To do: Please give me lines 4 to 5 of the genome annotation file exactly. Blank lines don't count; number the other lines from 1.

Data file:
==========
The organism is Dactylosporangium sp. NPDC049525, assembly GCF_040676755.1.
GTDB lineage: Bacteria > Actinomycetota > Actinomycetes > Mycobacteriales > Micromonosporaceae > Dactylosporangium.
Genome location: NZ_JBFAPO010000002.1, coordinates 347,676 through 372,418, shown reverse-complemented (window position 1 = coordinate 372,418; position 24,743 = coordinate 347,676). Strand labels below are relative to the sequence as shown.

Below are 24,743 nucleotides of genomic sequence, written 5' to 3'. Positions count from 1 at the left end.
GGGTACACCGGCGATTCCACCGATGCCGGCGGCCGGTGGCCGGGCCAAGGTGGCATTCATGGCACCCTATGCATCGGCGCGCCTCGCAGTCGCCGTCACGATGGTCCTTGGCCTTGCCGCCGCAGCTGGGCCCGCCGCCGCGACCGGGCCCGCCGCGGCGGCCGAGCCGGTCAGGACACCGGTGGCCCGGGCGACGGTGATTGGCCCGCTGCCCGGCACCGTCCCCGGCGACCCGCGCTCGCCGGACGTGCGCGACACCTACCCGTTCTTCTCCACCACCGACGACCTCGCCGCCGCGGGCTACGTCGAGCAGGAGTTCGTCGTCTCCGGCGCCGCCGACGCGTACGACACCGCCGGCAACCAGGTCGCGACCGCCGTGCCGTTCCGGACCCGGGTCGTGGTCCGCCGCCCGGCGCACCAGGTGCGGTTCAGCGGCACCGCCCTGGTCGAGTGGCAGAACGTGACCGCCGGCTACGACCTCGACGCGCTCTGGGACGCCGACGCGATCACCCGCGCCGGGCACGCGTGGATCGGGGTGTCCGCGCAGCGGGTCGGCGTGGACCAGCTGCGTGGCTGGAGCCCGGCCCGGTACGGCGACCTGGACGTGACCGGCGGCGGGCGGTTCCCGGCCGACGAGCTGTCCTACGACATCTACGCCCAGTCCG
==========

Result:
Below are 24,743 nucleotides of genomic sequence, written 5' to 3'. Positions count from 1 at the left end.
GGGTACACCGGCGATTCCACCGATGCCGGCGGCCGGTGGCCGGGCCAAGGTGGCATTCATGGCACCCTATGCATCGGCGCGCCTCGCAGTCGCCGTCACGATGGTCCTTGGCCTTGCCGCCGCAGCTGGGCCCGCCGCCGCGACCGGGCCCGCCGCGGCGGCCGAGCCGGTCAGGACACCGGTGGCCCGGGCGACGGTGATTGGCCCGCTGCCCGGCACCGTCCCCGGCGACCCGCGCTCGCCGGACGTGCGCGACACCTACCCGTTCTTCTCCACCACCGACGACCTCGCCGCCGCGGGCTACGTCGAGCAGGAGTTCGTCGTCTCCGGCGCCGCCGACGCGTACGACACCGCCGGCAACCAGGTCGCGACCGCCGTGCCGTTCCGGACCCGGGTCGTGGTCCGCCGCCCGGCGCACCAGGTGCGGTTCAGCGGCACCGCCCTGGTCGAGTGGCAGAACGTGACCGCCGGCTACGACCTCGACGCGCTCTGGGACGCCGACGCGATCACCCGCGCCGGGCACGCGTGGATCGGGGTGTCCGCGCAGCGGGTCGGCGTGGACCAGCTGCGTGGCTGGAGCCCGGCCCGGTACGGCGACCTGGACGTGACCGGCGGCGGGCGGTTCCCGGCCGACGAGCTGTCCTACGACATCTACGCCCAGTCCG